Broga Hill to be closed temporarily

  • Community
  • Wednesday, 23 Aug 2017

Visitors and hikers are advised to heed the warning on the sign placed in front of the Broga Hill entrance and avoid climbing the hill until further notice.

HIKING hotspot Broga Hill will be temporarily closed until further notice to enable restoration works to be carried out on its slopes.

Hikers and visitors have been advised against entering the trail as it would be dangerous with the ground unsuitable for hiking.

Unauthorised slope clearing and terracing works were carried out at the site by the Rubber Industry Smallholders Development Authority (Risda) on behalf of the Orang Asli Development Department (Jakoa).

At a press conference at Broga Hill, Selangor Tourism, Environment, Green Technology and Consumer Affairs Committee chairman Elizabeth Wong said the Selangor Economic Action Council (MTES) decided to close the trail following a meeting held the previous day.

“Jakoa wrote a letter giving permission to Risda to plant rubber trees here, which, according to Jakoa, was for the economy of the orang asli in Kampung Orang Asli Broga.

“They did not inform the land office or the state government before terracing the hills,” she said.

Wong added that Risda attempted to apply for permission for the terracing last year but was rejected. It then found a loophole this year and moved forward quickly.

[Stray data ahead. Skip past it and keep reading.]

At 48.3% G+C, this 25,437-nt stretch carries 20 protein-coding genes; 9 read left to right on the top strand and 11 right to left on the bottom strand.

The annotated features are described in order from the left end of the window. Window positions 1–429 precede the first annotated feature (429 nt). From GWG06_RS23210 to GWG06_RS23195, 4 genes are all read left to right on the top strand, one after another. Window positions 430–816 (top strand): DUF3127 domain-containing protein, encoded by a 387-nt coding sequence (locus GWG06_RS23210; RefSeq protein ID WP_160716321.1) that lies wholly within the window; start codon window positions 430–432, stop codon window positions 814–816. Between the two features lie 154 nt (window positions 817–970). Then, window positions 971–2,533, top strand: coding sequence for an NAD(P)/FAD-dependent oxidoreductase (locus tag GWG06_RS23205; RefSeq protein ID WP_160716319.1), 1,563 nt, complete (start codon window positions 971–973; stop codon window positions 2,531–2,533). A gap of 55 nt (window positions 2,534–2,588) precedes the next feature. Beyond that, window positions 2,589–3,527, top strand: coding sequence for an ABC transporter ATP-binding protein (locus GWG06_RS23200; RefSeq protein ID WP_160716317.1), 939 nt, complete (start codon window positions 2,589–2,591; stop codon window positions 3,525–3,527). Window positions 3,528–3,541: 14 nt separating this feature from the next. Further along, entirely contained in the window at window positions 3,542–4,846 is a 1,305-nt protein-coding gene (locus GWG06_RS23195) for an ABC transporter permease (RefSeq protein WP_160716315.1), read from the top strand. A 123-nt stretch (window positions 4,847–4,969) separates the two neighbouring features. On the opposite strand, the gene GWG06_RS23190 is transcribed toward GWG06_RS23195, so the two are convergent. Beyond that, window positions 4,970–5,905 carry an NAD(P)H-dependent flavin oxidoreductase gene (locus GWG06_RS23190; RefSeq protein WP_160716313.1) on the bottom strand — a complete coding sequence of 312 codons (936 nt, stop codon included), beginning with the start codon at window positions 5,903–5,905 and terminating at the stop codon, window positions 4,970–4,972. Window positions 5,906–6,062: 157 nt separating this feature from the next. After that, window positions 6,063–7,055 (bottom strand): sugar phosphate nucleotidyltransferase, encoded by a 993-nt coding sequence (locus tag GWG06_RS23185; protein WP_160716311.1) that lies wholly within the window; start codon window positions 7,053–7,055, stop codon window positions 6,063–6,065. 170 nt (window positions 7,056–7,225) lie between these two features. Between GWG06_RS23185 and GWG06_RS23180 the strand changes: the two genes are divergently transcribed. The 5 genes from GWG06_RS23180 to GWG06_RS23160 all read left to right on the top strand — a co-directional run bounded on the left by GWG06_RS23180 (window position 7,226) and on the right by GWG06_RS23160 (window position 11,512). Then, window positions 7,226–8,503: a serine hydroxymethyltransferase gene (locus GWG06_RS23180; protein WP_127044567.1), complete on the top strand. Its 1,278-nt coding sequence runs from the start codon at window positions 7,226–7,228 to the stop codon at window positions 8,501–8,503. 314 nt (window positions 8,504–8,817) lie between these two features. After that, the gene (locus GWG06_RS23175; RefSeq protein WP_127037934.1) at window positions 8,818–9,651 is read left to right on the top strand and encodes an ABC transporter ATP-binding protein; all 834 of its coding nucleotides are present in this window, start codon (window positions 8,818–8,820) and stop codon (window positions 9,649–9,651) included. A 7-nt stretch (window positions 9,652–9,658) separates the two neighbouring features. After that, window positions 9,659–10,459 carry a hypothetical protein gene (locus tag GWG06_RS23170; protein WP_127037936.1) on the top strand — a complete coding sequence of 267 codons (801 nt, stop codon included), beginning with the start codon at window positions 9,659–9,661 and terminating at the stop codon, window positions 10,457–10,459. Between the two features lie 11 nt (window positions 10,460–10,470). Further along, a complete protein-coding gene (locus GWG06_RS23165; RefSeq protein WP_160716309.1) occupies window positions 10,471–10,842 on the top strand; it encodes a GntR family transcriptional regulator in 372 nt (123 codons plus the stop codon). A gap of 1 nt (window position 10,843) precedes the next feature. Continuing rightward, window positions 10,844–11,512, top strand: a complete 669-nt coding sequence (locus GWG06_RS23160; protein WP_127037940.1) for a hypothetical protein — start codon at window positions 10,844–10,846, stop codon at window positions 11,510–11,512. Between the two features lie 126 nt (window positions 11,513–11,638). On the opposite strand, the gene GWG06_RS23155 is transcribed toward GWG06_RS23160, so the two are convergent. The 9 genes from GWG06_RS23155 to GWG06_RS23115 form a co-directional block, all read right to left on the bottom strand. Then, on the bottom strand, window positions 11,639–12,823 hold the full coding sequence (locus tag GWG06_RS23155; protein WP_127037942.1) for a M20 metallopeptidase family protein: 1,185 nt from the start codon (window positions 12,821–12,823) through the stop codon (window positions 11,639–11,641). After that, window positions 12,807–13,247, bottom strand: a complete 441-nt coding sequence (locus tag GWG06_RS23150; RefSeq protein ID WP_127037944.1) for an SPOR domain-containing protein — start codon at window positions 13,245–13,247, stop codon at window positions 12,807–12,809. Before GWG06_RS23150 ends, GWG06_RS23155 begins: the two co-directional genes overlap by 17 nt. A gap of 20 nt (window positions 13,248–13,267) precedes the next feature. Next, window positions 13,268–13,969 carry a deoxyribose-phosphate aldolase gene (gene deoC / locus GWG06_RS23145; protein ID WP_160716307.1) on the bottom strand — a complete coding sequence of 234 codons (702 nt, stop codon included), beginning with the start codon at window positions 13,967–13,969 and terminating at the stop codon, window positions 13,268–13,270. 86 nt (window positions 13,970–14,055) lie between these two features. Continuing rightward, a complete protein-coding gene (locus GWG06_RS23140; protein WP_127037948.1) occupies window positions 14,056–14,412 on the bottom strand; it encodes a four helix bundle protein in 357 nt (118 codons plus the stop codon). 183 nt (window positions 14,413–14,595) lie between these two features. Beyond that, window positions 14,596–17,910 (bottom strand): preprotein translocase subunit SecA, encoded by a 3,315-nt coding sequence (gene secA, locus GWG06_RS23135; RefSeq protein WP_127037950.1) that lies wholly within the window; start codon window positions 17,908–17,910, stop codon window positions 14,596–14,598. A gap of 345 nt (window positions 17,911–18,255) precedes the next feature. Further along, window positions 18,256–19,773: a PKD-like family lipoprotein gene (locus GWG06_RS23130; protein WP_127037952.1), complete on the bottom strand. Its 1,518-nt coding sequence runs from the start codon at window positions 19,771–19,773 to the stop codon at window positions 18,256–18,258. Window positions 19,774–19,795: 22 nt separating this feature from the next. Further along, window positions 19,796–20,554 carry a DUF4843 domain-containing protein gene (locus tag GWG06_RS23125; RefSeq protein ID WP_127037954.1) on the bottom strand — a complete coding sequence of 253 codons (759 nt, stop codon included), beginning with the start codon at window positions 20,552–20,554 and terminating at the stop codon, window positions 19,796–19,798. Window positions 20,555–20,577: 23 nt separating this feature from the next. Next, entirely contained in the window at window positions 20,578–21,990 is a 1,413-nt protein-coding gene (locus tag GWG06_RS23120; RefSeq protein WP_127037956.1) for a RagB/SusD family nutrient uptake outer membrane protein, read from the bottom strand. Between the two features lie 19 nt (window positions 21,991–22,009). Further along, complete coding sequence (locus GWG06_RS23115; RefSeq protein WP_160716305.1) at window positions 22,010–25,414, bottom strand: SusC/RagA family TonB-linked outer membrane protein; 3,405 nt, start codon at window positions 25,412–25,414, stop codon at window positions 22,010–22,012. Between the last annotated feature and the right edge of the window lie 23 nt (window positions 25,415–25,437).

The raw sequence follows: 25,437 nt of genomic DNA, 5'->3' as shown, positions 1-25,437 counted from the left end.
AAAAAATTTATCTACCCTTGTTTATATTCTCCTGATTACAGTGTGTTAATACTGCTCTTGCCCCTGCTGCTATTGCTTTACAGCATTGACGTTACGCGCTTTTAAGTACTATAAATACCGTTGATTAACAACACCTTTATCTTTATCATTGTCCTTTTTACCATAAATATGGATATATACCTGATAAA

“Jakoa and Risda have been severely reprimanded as they did not follow the proper procedure,” she said.

Investigations into the issue began in July after local authorities in Hulu Langat and the state government received multiple complaints from hikers after seeing the terracing works being carried out.

Restoration will begin as soon as possible, and this will include building berm drains to prevent rainwater from eroding the loose soil on the terraced slopes and planting of pearl grass for landslide prevention.

Stepping stones and climbing ropes placed along the trail will also be repaired and replaced during the hill’s closure.

The whole restoration project is estimated to cost RM1mil, and will take about three to five months to complete.

“We are worried about the safety of visitors and the stability of the ground.

“We received reports that even after placing a warning sign at the entrance, visitors still tried to climb the trail,” Wong said.

“We hope hikers will abide by the warning, and they are welcome to hike at Melati Hill in Nilai for the time being,” she added.

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